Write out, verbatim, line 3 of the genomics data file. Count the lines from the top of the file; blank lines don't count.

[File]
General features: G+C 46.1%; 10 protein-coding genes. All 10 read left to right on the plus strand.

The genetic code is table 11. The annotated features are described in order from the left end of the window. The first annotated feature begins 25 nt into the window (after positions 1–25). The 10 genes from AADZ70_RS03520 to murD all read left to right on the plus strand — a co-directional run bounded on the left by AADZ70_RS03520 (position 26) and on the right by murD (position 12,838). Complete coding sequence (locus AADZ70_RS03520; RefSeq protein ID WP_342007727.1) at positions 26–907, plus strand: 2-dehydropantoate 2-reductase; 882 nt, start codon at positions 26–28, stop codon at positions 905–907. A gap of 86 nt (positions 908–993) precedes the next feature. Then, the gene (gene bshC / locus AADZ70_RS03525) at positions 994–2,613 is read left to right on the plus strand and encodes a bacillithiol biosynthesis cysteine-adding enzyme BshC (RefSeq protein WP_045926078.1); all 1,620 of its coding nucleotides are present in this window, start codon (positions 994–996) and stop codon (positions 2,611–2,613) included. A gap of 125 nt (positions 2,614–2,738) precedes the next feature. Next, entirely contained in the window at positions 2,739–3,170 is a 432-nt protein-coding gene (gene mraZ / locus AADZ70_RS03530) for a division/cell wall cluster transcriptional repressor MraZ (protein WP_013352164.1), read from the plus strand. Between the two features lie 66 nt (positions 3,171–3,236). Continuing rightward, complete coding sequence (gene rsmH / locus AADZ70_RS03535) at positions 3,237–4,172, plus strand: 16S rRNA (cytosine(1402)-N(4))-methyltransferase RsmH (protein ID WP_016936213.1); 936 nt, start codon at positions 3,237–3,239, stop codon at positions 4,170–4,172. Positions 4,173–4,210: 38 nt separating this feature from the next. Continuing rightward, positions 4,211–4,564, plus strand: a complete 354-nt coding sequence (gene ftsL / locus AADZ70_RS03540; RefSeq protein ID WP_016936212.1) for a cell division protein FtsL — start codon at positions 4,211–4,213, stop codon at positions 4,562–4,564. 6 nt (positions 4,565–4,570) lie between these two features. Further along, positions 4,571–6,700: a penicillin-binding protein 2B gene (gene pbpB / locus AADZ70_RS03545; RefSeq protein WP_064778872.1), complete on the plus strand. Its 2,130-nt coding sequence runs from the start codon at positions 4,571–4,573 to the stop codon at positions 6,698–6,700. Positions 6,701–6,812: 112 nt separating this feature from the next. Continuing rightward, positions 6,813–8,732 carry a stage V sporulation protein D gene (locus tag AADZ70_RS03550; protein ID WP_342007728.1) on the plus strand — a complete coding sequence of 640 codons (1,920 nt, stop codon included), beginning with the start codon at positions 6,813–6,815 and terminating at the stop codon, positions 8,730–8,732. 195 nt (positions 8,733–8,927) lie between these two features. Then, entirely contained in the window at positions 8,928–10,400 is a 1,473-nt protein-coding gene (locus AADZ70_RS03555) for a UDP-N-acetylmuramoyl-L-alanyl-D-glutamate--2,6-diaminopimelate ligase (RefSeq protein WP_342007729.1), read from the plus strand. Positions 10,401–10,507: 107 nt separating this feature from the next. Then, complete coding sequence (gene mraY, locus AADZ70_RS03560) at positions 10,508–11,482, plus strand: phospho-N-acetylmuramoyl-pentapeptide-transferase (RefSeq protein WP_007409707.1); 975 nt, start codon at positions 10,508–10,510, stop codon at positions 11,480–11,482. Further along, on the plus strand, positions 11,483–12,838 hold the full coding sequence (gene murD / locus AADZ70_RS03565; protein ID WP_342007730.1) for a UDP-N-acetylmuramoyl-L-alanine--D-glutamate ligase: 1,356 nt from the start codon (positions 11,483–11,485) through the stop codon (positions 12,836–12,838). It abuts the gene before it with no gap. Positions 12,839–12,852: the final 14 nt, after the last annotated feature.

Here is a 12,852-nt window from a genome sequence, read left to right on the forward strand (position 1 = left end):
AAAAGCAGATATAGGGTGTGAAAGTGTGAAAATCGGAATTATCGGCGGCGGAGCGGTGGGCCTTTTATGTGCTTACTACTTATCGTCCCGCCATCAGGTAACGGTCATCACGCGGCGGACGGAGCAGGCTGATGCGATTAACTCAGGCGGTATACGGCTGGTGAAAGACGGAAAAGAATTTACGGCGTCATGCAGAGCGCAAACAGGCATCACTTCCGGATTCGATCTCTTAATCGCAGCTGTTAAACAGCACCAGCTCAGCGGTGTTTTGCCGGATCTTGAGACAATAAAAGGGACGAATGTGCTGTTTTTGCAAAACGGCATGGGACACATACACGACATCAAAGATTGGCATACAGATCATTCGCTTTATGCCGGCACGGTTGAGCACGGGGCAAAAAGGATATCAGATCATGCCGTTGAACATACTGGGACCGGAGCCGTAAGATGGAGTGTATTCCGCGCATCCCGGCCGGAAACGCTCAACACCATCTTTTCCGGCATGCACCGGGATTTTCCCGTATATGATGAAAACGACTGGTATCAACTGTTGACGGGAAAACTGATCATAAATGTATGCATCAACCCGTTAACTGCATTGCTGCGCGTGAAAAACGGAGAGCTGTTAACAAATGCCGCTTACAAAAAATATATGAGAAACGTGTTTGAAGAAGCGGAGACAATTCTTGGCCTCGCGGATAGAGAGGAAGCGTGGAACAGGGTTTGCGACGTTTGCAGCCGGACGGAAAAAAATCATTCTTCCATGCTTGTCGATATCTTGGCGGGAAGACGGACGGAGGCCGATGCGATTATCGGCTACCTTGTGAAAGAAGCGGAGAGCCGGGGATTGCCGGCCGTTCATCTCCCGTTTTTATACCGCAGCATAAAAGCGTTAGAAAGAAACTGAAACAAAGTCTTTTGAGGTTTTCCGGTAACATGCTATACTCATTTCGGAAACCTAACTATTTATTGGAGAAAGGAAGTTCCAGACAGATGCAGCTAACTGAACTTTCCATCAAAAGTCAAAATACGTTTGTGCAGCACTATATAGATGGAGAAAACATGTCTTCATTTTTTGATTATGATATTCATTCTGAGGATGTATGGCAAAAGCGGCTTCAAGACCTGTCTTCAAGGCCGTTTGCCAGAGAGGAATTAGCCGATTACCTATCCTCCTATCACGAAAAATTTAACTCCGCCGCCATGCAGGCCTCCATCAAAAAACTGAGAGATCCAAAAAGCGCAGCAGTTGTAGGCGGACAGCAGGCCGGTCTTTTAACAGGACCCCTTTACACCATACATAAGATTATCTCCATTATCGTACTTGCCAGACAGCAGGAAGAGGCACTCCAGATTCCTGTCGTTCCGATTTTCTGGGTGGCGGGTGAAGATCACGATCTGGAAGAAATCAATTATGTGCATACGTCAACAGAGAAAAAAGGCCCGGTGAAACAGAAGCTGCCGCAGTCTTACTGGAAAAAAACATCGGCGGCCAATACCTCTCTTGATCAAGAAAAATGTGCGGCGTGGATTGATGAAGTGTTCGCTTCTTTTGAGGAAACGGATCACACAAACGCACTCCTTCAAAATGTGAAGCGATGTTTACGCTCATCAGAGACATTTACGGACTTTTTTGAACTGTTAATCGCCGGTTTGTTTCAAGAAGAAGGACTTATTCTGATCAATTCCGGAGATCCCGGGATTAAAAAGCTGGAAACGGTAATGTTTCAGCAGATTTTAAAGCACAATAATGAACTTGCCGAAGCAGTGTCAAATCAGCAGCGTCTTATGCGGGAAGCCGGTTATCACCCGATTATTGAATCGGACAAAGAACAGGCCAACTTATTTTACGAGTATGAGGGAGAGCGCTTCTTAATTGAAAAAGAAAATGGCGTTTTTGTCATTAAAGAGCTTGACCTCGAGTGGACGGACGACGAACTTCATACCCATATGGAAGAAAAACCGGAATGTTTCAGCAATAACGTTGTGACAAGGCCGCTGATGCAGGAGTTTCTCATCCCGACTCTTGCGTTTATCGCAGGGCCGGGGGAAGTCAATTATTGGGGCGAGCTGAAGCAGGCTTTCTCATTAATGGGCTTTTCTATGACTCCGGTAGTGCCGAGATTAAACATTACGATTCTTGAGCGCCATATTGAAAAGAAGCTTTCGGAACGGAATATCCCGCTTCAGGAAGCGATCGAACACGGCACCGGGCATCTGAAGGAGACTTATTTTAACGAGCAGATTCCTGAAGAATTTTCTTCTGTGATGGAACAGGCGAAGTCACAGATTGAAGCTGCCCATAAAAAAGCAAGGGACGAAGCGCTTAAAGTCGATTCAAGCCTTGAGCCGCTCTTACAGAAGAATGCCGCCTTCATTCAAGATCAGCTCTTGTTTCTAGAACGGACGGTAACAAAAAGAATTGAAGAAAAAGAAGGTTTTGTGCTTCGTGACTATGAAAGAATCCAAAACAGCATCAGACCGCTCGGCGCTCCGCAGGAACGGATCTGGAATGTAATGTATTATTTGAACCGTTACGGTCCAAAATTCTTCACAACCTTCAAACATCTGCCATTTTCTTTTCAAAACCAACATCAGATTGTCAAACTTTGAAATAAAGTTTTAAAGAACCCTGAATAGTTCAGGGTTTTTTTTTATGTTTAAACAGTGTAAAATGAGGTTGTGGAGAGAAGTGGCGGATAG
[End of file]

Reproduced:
Here is a 12,852-nt window from a genome sequence, read left to right on the forward strand (position 1 = left end):